REVISITING SOLSTICE

As you may or may not know, Devil’s Party Press is located on the beautiful “Eastern Shore,” which includes parts of Delaware and Maryland.
I invite you now to sample a story from our winter anthology from 2018, Solstice. The story, “Winter Eyes,” by author Mark Polo, takes place in a famous Eastern Shore location, Fenwick Island. Mark is celebrated interior designer on the Eastern Shore, known for his award-winning rooms featured each year in the Rehoboth Beach Show-house. 

WINTER EYES

Mark Alan Polo

“SEE, THAT’S YOU AND THAT’S LES,” Sam said to Renee as he held the scrapbook and turned the pages. Renee had trouble focusing, but her own photo held her interest.

“That’s me?” she asked. It was encouraging that she recognized her own image.

“Yes . . . and Les.” Les and Renee had been married for sixty years. The photo was from the 1940s when they were first dating. They summered in Fenwick Island that year. The photo depicted them on the beach beneath a striped cabana awning. They were a striking couple. She was a violet-eyed beauty with light brown flowing hair, and statuesque in height. Renee had the bearing and body language of a more affluent person, someone who’d grown up in wealth instead of dancing around it from her actual birthplace, an apartment in Brooklyn. Les, a former marine had been a privileged upbringing of wealth, boarding schools, and nannies. He graduated from a South Carolina military school. Les and Renee met on Fenwick Island that year; and, under that striped awning he fell in love with those violet eyes. She returned the affection of the well-muscled man, six-foot three in height with wavy blonde locks. From that moment, that photo, they were inseparable. He would tell of their first meeting to all who’d listen.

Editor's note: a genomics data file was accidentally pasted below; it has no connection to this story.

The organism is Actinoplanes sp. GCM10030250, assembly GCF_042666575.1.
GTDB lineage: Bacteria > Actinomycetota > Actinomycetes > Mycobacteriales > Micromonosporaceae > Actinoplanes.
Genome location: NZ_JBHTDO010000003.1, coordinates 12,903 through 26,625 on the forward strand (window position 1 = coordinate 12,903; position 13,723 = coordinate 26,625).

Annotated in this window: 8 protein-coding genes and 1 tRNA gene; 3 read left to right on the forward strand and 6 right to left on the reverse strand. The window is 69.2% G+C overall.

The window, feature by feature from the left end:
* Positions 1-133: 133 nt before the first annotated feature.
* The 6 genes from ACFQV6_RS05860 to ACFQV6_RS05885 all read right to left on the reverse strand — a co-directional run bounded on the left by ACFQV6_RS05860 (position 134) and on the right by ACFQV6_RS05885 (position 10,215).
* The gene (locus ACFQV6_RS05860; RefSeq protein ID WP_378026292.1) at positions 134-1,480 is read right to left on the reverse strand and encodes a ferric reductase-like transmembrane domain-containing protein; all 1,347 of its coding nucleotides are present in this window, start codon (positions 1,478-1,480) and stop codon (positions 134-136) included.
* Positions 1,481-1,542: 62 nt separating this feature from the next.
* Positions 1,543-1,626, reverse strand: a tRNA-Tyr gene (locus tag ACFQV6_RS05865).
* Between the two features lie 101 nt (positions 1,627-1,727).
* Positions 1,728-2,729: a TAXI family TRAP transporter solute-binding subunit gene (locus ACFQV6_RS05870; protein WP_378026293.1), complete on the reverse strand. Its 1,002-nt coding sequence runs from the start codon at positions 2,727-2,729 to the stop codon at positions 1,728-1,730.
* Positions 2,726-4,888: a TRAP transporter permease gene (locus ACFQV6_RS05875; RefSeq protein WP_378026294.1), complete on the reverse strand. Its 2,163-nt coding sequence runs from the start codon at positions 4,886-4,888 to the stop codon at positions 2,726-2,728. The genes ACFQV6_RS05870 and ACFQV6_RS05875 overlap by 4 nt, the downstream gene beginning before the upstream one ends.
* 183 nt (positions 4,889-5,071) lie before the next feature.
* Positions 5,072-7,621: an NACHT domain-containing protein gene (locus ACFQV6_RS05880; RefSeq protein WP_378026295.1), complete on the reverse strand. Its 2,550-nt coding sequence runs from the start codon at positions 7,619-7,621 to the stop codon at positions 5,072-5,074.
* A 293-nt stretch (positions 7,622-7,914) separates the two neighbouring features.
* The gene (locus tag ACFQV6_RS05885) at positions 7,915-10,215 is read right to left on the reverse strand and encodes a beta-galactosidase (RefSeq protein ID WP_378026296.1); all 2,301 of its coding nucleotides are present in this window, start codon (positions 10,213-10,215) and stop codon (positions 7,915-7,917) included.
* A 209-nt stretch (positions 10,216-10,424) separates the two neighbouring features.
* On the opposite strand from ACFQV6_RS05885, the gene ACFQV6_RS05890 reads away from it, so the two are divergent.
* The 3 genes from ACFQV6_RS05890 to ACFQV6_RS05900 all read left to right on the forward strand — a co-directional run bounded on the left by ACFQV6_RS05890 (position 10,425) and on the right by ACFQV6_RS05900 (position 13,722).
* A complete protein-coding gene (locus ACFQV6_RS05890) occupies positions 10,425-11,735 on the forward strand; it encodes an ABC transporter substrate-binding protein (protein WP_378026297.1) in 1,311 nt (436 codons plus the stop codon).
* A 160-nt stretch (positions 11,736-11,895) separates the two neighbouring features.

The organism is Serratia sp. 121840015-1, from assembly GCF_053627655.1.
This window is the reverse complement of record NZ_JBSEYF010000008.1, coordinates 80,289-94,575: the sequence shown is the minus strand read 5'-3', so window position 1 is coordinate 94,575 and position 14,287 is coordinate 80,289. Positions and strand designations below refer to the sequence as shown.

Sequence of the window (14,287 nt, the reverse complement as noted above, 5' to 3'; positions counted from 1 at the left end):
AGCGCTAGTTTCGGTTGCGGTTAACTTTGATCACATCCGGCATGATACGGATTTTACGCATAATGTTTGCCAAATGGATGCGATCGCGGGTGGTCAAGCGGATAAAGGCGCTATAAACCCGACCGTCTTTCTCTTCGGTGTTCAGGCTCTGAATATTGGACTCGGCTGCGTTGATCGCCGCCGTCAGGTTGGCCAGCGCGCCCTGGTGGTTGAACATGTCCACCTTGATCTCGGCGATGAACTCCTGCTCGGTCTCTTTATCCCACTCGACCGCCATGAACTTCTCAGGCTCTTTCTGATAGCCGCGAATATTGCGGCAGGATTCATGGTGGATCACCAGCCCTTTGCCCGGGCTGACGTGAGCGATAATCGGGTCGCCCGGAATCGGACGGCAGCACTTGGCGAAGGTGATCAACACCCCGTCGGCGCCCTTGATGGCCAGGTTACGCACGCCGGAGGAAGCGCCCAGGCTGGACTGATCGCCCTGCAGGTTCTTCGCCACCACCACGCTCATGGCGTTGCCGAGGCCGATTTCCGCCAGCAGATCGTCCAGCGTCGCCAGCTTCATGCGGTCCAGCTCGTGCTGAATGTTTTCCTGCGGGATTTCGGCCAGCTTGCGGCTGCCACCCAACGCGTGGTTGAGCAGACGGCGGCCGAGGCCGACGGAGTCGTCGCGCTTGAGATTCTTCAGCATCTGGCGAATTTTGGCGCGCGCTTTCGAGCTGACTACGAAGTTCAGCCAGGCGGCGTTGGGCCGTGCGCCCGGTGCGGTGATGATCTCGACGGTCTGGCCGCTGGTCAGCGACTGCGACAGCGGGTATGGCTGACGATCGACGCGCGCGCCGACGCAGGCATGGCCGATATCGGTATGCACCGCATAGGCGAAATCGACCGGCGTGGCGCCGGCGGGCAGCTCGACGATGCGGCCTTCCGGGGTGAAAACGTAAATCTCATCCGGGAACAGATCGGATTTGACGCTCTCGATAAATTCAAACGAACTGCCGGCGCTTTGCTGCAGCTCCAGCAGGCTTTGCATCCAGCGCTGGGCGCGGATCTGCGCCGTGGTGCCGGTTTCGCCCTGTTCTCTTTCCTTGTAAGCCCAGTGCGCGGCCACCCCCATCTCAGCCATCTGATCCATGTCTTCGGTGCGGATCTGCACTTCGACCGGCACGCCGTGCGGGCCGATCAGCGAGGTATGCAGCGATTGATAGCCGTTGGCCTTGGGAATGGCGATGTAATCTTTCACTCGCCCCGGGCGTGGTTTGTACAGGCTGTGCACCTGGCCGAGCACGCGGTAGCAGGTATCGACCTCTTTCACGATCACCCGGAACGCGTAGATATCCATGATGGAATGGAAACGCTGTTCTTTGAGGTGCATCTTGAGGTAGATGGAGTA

Whenever Sam sat with Renee they were hopeful that she would remember, hoped that somewhere locked in the jumbled signals coursing around in her brain that this photo would hit a spark.

Renee paused for a moment and touched Les’ image on the photo. She looked deep in thought and a slight smile crossed her lips. She looked at Sam and said, “It’s a lovely photo. That’s him in the other room?”

“Yes. Your husband Les is in the other room.” Sam felt relieved that there was progress in her memory of Les.

“Well,” She said, “He’s a very nice man . . . a gentleman. But, I don’t know who he is.”

“Are you sure? Look, again,” Sam asked, sadly knowing the outcome.

Renee looked over her shoulder and said, “He’s in the next room, isn’t he? He’s very handsome, too.”

Les was nearing eighty-five but held on to the proud demeanor of a life well designed and executed with a face that aged into kindness.

Renee tried to offer more, “Well,” I know he lives here and he certainly is kind. I don’t know him though. But,” she said in a confidential whisper, “I do know that he’s very rich.”

She couldn’t recognize her spouse but she still understood her environment and its trappings.

Renee sat in the living room of their palatial apartment in the heart of Beverly Hills and remembered nothing of buying the home, furnishing it with Sam’s help, and moving into it with Les some three years before. Her deterioration was rapid, and everyone felt the onslaught.